First-time reflections on Israel

I visited a new country the other week, and I didn’t even get a stamp in my passport in return.

Tel Aviv constructionIsrael had been on my list of places to visit for a long time. It’s scenery we’ve read about in the Bible, it’s a state that’s constantly in the headlines (not always in a good way), I’ve heard great things about it from friends who have traveled there, and it’s the home of a thriving tech industry.

My overdue introduction to Israel came courtesy of a trip arranged by the America-Israel Friendship League with help from the Israeli Ministry of Foreign Affairs. That New York- and Tel Aviv-based non-profit invited a group of U.S. journalists and analysts to get a close-up look at Israel’s cybersecurity sector, and my editors at Yahoo Tech thought its invitation worth accepting.

My report from the trip should finally be up in a few days. Meanwhile, here are some first impressions of the nation I took too long to visit; please bear in mind that if I were terribly confident in all of these judgments, I would have tried to sell this post to a paying client.

MezzeThe food is great. A friend mentioned that he puts on a few pounds every time he visits Israel, and I must admit that I did too. Shakshuka for breakfast, the 20 different mezze at The Old Man & The Sea in Tel Aviv, the stews at Azura in Jerusalem… it was all delicious, and I didn’t even get around to sampling any of the street food.

Tel Aviv has neat architecture: I’d read that before about this city’s stock of Bauhaus buildings and believe it now. I wish I’d had more time to wander around (see also my comment on street food).

Ideological violence is not a far-off thing. Here, many politicians compete to show who can be more freaked out over the specter of terrorists showing up at their front door. In Israel, attacks on civilians are not a hypothetical risk–one happened at a grocery store in a West Bank settlement the week I was there, and the newspapers also carried numerous stories about the recent surge of stabbings of Israelis by Palestinians.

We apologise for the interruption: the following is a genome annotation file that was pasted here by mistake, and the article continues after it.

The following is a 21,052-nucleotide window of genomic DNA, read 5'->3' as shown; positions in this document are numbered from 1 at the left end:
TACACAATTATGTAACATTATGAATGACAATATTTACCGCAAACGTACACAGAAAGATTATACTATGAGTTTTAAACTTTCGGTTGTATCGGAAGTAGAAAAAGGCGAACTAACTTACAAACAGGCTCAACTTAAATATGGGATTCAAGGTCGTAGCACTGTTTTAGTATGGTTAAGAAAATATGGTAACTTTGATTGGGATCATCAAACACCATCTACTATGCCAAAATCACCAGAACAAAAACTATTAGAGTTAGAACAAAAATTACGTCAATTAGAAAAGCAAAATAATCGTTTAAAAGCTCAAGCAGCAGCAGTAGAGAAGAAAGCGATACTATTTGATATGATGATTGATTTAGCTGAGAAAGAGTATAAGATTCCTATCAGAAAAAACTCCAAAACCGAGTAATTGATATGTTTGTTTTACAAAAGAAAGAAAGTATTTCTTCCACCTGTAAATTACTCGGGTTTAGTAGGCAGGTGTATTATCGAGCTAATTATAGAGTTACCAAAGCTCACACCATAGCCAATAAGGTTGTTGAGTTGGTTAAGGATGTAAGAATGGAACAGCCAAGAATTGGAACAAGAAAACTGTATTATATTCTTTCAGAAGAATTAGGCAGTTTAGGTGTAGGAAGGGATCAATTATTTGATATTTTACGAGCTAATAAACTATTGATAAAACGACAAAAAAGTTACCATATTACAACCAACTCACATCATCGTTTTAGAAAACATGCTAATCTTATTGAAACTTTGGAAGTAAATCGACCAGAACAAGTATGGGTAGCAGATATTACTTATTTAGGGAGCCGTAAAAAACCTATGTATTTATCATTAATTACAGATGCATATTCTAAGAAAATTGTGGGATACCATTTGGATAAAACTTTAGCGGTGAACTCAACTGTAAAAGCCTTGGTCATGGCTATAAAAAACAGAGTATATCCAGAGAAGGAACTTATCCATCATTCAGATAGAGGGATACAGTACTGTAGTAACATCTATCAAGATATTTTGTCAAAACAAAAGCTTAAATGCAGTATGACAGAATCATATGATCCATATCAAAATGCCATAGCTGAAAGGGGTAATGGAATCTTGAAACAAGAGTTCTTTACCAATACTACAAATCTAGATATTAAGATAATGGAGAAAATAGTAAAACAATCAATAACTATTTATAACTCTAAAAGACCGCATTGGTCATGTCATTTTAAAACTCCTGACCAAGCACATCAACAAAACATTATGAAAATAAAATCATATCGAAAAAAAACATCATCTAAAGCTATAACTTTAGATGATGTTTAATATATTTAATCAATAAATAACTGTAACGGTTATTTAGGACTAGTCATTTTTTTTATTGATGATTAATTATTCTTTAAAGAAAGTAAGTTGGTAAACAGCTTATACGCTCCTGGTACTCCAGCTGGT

Israel is more diverse than it gets credit for. After a meeting with a cybersecurity professor at Tel Aviv University, we came downstairs to find the building’s lobby crowded with Muslim students wearing headscarves (which, it later hit me, would have been illegal in France). The next day, a quick tour of Jerusalem brought us to the Western Wall plaza as new soldiers in the Israeli Defense Forces prepared for their swearing-in ceremony there, and I was struck by how many of them were the product of the Ethiopian aliyah.

Western WallJerusalem is humbling and unsettling. Thousands of years of history intersect with the Jewish, Christian and Islamic faiths in the Old City of Jerusalem, and standing in the middle of it left me feeling profoundly humbled. I expected that, but I did not expect to see so many IDF soldiers and police walking around with automatic weapons. It wasn’t just me who found that unsettling; one U.S. veteran in our group did not appreciate seeing one man casually hold a rifle pointed outward at a crowd. Another uneasy sight: the bomb-disposal containers we spotted.

 

I still think Israel is creating an existential problem for itself. A week in Israel left me as unconvinced as ever that the country’s continued habit of building settlements in the West Bank does it any long-term good. As the Atlantic’s Jeffrey Goldberg has eloquently observed, Israel cannot annex the West Bank without either betraying its own democratic principles or losing its identity as a Jewish state, and a permanent military occupation is not a solution either. The murder of civilians by Palestinians is horrible but does not justify Israel going out of its way to make any eventual peace more difficult.

 

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10 thoughts on “First-time reflections on Israel

  1. Perhaps you missed it in your short visit, but the Western Wall is also considered a “West Bank settlement”. As is the Tel Aviv University, where you can still see the ruins of Arab villages that once stood there. So stopping construction in Israeli communities, regardless of which side of the 1949 cease-fire line they are on, is not about to solve anything. In fact, construction on the “West Bank” was stopped numerous times before, and Israel offered to remove almost all of these communities, with no effect whatsoever.

    Last but not least – not a single Jew lived in Judea, Samaria and “East” Jerusalem between 1948 and 1967, but that didn’t get us anywhere, did it?

    • I’m well aware that many of Israel’s neighbors regard the entire state as illegitimate. Rejecting that doesn’t require me to accept that anything goes in the occupied territories because, hey, the Palestinians will hate us no matter what. I am sure people once said the same things about Egypt and Jordan… that didn’t get us anywhere, did it?

      • First of all, I never said you should “accept that anything goes”.

        Second, the peace agreements with Egypt and Jordan didn’t get us anywhere, did they? I mean, both countries still behave as if we’re at war, so what’s the deal here?

        Third and last, these “settlements” include neighbourhoods of Jerusalem, the Western Wall, tombs of the Patriarchs – the most holy sites of Judaism that will be demolished IS-style the moment the IDF leaves. I don’t see how abandoning these and ethnically cleansing over half a million Jews will contribute to a lasting peace. I believe the example of Gaza has shown clearly what the prospects are.